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Over the past few weeks, the rise of the “In My Feelings” challenge has been hard to ignore. Also referred to as the “Keke” or “Kiki” challenge, the viral stunt has had people around the world getting out of moving cars and getting down low in the street to the lyrics: “Kiki, do you love me? Are you riding? Say you"ll never ever leave from beside me.”
And it"s not just humans. Cows, camels, goats and dogs have become the unlikely stars of hugely popular “In My Feelings” videos posted online. But the likes, comments and shares notwithstanding, what started out as just another online sensation has escalated into a worrying trend. Politicians are getting into trouble, severe injuries have been suffered, and, in some countries, you could even be jailed.
So how did it start? Seemingly inspired by Drake"s song, American comedian Shiggy posted a video in June doing the dance. It triggered a global movement. But as the craze spread, Shiggy"s original moves were replaced with far more dangerous ones.
As of Tuesday, the #InMyFeelingsChallenge hashtag had been used over 400,000 times on Instagram. Videos uploaded to the platform include grandmas, brides and even men in Borat-style “mankinis” dancing alongside their moving vehicles — much to the surprise of clueless onlookers.
In recent weeks, some unlucky participants have been run over, fined or badly injured. One American teen fractured her skull after attempting the challenge at a roundabout. One woman was robbed as she concentrated on her moves, while other oblivious dancers have tripped over potholes.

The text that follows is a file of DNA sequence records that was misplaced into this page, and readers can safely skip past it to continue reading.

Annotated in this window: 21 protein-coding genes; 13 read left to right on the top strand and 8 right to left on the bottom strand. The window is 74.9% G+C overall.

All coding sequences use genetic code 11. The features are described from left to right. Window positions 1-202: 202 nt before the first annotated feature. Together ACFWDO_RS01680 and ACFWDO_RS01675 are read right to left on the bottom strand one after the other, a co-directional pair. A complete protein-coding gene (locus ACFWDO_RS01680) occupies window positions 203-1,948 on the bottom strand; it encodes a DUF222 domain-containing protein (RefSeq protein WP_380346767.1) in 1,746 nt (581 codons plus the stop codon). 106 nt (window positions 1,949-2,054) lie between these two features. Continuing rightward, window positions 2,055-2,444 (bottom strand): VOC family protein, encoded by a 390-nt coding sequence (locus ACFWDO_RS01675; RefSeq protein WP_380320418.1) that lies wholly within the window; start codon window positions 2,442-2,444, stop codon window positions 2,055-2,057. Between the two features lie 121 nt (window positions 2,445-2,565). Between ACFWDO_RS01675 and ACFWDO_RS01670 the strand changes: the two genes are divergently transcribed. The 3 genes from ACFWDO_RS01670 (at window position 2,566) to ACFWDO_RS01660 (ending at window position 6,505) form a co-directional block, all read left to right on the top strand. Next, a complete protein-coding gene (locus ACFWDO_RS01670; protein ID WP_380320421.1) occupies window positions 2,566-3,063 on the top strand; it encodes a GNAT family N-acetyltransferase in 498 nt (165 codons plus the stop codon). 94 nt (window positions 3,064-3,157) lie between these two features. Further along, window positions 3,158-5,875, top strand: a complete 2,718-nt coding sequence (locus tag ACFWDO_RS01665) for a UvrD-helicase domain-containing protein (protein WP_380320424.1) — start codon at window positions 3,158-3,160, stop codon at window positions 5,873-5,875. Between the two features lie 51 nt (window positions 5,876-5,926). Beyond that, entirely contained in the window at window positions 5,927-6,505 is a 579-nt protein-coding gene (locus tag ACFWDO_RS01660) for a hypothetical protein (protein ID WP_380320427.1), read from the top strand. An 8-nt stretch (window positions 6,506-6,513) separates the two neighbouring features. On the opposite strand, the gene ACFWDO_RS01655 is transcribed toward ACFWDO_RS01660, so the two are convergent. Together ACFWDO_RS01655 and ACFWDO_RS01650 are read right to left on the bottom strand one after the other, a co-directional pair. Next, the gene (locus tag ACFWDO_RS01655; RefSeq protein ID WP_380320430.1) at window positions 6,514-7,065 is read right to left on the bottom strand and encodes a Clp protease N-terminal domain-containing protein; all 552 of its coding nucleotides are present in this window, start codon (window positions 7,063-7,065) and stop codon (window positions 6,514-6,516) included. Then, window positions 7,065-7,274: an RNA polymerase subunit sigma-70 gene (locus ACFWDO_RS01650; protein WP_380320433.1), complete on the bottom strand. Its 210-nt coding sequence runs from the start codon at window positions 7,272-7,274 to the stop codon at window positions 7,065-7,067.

Now, police are issuing warnings and dishing out fines to those doing the challenge and endangering others.
Earlier this month, Turkish singer and actor Hulya Avsar shared a video on Instagram of her doing the challenge. The video, which racked up 3 million views, shows her dancing in the road before chasing after a moving car. According to Hurriyet Daily News, the star will be fined for endangering traffic.
In Egypt, those found doing the challenge and obstructing traffic could be jailed for up to a year. In Abu Dhabi, prosecutors ordered the arrest of three social media personalities for endangering others and themselves during a performance of the dance. According to Gulf News, participating in the challenge constitutes a crime punishable by law.
Israeli politician Moshe Kahlon came under fire from road safety officials on Monday after he posted a video of his own “In My Feelings” dance, the Jerusalem Post reported. Amid the furor over the video, a disclaimer was added to reassure people that it was filmed “in a safe place.” The post was later deleted.
Taking to social media, police in Spain used Facebook to declare that the challenge was getting out of hand and shared a compilation video showing people falling out of vehicles and dancing directly into lampposts.
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Mumbai"s police tweeted their 4.6 million followers a stark warning about the dance challenge: “Desist from public nuisance or face the music.”
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